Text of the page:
It's my understanding that "Get Low" does not have a theatrical distributor yet.

Yet being the key word. 

Because someone is going to pick this film up, and when they do, they're going to make a bucket of money for their troubles.  Depending on when and how they release the film, it could easily be an Oscar-nomination stealth missle for the great Robert Duvall.  That's not to say this one of those one-man-show Oscar-bid-for-an-old-guy movies.  Aaron Schneider, working from a warm and simple script by C. Gaby Mitchell and Chris Provenzano, has crafted a really lovely movie, and the entire ensemble does great work.

So come on... what are you distributors waiting for?

Robert Duvall stars as Felix Bush, a hermit who has been known as a nearly-mythological figure of fear for the residents of his local town and county for almost 40 years.  They never name the year specifically, but it's got to be set in the '20s or '30s.  The real Felix Bush whose story inspired the film threw his own funeral so he could be there in 1938.  Times are tough, obviously, and Frank Quinn's funeral home is going down in flames, bankruptcy looming.  In walks Felix, a wad of "hermit money" in his fist, demanding something unusual.  He wants to throw a funeral party.  And he wants to hear the stories everyone tells about him.  All of them.

[more after the jump]

There's more to it than that, of course, and in a way, the film never really pays off the idea of us hearing those stories from the townspeople.  Still, the gentle twists of the narrative and the way Schneider gradually peels back the onion of Duvall's character is all pure pleasure.  The period is handled with elegance and restraint, and there's a gentle sense of humor to the movie overall.  It's never broad or obvious.  Once the film takes a more serious turn towards the end, it's not out of the blue.  It earns the sentiment it's obviously reaching for at times, and with a cast this god, you can survive some major tonal shifts.  They know how to make it all seem natural.

Duvall's persona at first feels like a 50-years-later riff on his iconic work as Boo Radley, but the secrets the two men keep are very different.  It's funny how the film starts with a very particular image, and it sets a certain tone, and then the first few minutes, you think maybe this is some heavy Southern gothic thing... and then abruptly, the film starts introducing character comedy.  More and more as the film goes.  I like how there's a moment early on with Duvall chopping wood that seems to be included to show that he may be old, but there's nothing frail about him.  There's a touch of the Great Santini in the way this guy is constantly pushing and testing people with surgical precision.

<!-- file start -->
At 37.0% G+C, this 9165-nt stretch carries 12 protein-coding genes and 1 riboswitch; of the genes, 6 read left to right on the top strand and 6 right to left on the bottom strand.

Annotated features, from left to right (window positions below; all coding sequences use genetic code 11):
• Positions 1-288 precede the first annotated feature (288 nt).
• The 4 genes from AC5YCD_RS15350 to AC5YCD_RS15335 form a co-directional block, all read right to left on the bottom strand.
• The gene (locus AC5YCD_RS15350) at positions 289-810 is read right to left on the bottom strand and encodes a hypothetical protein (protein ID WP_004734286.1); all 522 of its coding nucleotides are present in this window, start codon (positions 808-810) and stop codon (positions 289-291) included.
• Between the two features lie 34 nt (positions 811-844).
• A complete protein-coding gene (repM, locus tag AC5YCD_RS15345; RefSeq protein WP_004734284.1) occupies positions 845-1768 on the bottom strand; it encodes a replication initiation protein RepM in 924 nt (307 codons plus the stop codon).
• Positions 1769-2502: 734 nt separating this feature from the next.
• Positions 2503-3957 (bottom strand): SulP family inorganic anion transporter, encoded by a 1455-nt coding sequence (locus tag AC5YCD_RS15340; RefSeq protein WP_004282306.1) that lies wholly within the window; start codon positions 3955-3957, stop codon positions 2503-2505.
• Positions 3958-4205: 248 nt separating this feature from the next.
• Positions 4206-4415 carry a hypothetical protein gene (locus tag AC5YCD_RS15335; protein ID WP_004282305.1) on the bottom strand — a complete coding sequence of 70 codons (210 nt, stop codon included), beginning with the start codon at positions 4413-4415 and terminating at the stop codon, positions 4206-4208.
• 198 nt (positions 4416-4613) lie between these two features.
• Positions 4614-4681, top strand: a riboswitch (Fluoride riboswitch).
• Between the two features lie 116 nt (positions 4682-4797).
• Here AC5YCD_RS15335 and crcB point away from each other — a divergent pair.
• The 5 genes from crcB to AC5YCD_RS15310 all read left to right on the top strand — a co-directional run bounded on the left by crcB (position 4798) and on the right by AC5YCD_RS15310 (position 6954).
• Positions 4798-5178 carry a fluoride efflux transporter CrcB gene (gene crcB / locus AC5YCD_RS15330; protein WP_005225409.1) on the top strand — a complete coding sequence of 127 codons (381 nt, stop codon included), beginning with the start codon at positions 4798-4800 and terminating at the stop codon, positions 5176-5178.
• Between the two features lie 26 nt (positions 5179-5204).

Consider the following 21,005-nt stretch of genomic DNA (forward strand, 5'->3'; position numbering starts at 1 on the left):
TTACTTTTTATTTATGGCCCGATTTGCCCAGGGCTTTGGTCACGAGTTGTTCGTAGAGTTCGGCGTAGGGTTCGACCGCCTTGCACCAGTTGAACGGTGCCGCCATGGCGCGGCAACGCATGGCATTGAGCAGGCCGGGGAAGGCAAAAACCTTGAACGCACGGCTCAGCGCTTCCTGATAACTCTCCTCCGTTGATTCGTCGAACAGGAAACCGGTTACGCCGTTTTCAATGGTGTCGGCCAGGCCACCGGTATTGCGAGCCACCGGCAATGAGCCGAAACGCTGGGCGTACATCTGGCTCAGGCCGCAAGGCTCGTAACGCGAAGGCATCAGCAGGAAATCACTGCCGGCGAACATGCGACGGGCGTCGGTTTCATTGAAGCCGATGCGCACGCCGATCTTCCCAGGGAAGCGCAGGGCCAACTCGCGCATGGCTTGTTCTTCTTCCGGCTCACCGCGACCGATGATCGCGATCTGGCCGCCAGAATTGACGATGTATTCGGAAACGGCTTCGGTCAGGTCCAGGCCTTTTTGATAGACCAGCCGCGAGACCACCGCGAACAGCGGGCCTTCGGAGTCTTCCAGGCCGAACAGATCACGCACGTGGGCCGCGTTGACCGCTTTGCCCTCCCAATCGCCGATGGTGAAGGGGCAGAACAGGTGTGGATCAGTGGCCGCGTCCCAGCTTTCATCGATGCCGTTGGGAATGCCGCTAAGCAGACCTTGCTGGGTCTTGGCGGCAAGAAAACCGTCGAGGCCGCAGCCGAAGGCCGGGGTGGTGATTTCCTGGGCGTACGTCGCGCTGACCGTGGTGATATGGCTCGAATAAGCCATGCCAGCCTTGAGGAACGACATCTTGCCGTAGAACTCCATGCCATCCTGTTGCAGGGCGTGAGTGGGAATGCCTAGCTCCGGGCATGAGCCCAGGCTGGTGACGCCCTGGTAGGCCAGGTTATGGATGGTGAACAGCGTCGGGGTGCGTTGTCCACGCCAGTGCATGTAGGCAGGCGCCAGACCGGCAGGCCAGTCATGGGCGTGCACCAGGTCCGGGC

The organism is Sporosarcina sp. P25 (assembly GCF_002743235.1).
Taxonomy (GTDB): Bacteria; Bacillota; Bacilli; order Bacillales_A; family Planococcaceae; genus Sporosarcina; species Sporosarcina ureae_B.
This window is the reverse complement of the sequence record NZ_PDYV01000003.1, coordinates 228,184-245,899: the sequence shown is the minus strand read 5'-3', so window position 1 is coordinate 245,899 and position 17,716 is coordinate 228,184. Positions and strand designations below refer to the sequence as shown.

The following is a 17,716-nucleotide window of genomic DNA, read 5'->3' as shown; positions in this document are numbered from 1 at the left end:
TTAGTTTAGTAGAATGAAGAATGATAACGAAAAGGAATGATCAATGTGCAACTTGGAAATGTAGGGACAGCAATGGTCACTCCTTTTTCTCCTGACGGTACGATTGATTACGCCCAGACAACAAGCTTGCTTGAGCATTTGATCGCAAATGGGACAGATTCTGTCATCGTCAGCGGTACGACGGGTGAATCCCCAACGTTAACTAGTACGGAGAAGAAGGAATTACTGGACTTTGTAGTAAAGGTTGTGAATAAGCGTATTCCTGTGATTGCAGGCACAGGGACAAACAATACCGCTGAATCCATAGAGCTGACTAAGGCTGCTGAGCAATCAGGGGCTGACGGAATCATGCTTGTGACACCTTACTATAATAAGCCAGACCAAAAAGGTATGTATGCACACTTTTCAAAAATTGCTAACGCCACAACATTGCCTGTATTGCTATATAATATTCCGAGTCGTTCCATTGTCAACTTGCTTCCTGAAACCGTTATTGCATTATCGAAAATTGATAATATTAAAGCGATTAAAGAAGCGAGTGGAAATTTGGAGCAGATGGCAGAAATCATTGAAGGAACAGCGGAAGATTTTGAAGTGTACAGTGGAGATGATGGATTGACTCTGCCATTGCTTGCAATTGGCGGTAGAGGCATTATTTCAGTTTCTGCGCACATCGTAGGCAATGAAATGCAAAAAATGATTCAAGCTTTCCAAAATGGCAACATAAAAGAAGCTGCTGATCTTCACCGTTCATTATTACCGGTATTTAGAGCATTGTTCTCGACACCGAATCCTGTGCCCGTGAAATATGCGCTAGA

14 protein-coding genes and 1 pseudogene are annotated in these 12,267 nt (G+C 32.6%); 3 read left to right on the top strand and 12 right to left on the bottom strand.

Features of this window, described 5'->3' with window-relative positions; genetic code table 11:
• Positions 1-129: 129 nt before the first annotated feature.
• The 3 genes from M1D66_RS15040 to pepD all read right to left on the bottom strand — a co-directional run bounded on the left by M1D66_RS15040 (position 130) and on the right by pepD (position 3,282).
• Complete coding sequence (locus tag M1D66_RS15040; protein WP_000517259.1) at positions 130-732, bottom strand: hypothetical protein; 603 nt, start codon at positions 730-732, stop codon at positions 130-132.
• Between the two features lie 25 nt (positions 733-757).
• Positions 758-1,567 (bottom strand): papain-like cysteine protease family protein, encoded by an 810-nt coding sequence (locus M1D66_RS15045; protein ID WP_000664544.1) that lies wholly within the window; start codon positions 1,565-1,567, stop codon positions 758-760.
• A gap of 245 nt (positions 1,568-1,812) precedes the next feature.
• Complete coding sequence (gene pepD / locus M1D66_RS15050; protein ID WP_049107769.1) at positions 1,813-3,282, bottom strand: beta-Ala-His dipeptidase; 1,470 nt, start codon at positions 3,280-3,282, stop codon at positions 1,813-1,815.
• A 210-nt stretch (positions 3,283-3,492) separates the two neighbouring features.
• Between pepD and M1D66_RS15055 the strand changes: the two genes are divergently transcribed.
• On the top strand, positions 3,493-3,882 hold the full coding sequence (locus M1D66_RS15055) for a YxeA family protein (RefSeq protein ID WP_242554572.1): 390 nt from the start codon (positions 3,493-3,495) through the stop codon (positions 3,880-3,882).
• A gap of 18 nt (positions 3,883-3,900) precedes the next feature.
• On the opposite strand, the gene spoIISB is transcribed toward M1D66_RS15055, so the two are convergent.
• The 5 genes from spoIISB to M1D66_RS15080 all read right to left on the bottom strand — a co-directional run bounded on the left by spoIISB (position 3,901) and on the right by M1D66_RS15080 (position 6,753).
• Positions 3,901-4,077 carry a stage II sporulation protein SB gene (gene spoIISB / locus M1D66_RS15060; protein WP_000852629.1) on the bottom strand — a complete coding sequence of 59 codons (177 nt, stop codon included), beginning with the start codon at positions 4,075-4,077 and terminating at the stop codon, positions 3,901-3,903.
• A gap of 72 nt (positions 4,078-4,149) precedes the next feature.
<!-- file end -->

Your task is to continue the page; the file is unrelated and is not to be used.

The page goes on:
Bill Murray, in full-on national treasure mode, turns even his simplest lines into honeyed gold, crowd pleasers that rocked the Ryerson consistently for the whole film.  One of the things I love about his work is how obviously he's enjoying everyone else's work, too.  That's all it really takes to keep Bill Murray happy, evidently... people who are as good as he is, all working hard.  He plays most of his scenes opposite Duvall or, even more, Lucas Black, all grown up since "Sling Blade," seems to be polishing his craft these days without losing the open innocence that has marked his work since day one.  Sissy Spacek, always a welcome addition to any film, plays a woman from Felix's past who features prominently in whatever the big secret is that Felix is guarding.  She plays both sad and sweet without ladling it on too heavy.  the town, which seems like it's going to be be a major character in the film a la a Bill Forsythe film, sort of ends up out of focus by the end of the movie.  By the time the funeral party rolls around, we don't get to hear those stories because the townspeople are just extras.

Considering what the film does focus on instead, though, it's a small complaint.  This is a strong feature directorial debut for cinematographer Aaron Schneider, and his DP here, David Boyd, was his collaborator on the Oscar-winning short film "Two Soldiers" a few years back.  They obviously make a potent team.  And as much as it's a promising debut, it's also a lovely summation of all the things that are great about a great Robert Duvall performance.  And beyond even that, it's a sweet, gentle, and occasionally shocking look at how redemption is always within reach, as long as we're still drawing breath.

Special thanks to 42 West for their help with this one.

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